Do We Need Digital Turtles?

By Kevin Ashton

The RFID industry is losing its memory about the reasons tags should carry only IDs.

One of the current debates in RFID is about memory: Should RFID tags carry data or just identity numbers? The idea that tags should carry data has strong proponents in pharmaceutical and item-level tagging and e-passports.

This is nothing new. It was one of the controversies during the development of the Electronic Product Code. That discussion was especially interesting because it happened at the same time the Internet was taking off. RFID emerged before the Internet was widely available, and there was no easy way to share data. RFID tags were promoted as portable databases, carrying information alongside products. This was great news for chip makers, who charge more money for more memory.

But supply-chain RFID must be cheap. More memory costs more. Even if the extra money for each tag is nominal, it becomes prohibitive when multiplied by billions of tags. The Internet raised a tantalizing alternative: Put only an ID on the tag, and use it as an Internet address to point to information on the network. This would reduce tag costs and allow access to more information than could be held on a tag, and it would be easier to secure and be faster, more scalable and less likely to get outdated. All this, and it would deliver the same applications as tags with added memory.

But the appeal wasn't obvious to everyone. I went around in circles explaining why there was no need for tags to be like digital turtles, carrying everything around on their backs.

Opponents asked two questions. The first was, "What about places that don't have the Internet?" A site that couldn't access the Internet would also have no telephone, no cell phones and no way to access satellites—an underground bunker, sealed from communication. But if such a place existed, why would it need RFID?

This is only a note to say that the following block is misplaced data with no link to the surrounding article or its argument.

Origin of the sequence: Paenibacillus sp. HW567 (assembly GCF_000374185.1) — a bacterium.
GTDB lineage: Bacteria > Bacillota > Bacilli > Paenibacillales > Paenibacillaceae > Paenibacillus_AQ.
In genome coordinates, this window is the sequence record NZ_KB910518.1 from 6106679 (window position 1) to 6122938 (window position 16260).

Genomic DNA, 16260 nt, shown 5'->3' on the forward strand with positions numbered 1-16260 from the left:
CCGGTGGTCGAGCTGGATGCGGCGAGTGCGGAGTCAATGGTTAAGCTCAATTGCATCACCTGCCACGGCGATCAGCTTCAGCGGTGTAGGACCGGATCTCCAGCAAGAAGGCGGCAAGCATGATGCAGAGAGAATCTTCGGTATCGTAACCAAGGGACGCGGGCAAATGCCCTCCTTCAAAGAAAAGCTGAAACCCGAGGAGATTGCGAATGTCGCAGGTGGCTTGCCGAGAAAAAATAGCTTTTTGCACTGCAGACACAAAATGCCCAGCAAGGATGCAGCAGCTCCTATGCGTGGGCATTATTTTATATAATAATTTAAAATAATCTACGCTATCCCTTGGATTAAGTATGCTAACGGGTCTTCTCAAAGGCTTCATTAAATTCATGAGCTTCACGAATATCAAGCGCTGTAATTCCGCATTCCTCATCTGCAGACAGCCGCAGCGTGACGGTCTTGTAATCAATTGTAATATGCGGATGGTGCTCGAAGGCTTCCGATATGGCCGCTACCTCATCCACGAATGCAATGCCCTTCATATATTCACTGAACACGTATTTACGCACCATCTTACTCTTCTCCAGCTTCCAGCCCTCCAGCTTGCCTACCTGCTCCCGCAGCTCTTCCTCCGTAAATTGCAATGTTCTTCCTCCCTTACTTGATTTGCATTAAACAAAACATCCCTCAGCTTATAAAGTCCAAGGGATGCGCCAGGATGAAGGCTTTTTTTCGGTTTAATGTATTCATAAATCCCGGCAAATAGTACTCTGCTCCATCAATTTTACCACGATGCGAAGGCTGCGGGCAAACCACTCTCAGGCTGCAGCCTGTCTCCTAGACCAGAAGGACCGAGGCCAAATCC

The second was, "What if the Internet goes down?" This was a little more reasonable. Networks have outages, but if backup systems and hard drives were used sensibly, the impact of any outage could be minimized. Electricity has outages, too, but no one uses that as a reason not to use it.

In the end, ID tags won. Or so I thought. As new people enter the RFID world and old hands move on, memories are being lost—or rather they are in danger of being added to tags, as the debate starts again. What's missing is an understanding of how many billions of dollars more expensive it is; how much time it wastes reading and writing; and how hard it is to secure sensitive information stored in a low-cost RFID tag.

Meanwhile the reasons justifying the use of ID tags have become stronger. The Internet is now ubiquitous and even more reliable. It is hard to find a computer that is not networked and harder to imagine what it is for.

But for some, digital turtles remain attractive—these people are still unsure about the Internet. They may as well ask, as one Auto-ID Center sponsor once did, "Do you think the Internet will catch on?" Yes, I think it probably will. That's why I believe—more than ever—that ID tags are all we need.

Kevin Ashton was cofounder and executive director of the Auto-ID Center. He is the author of a soon-to-be-published book about RFID.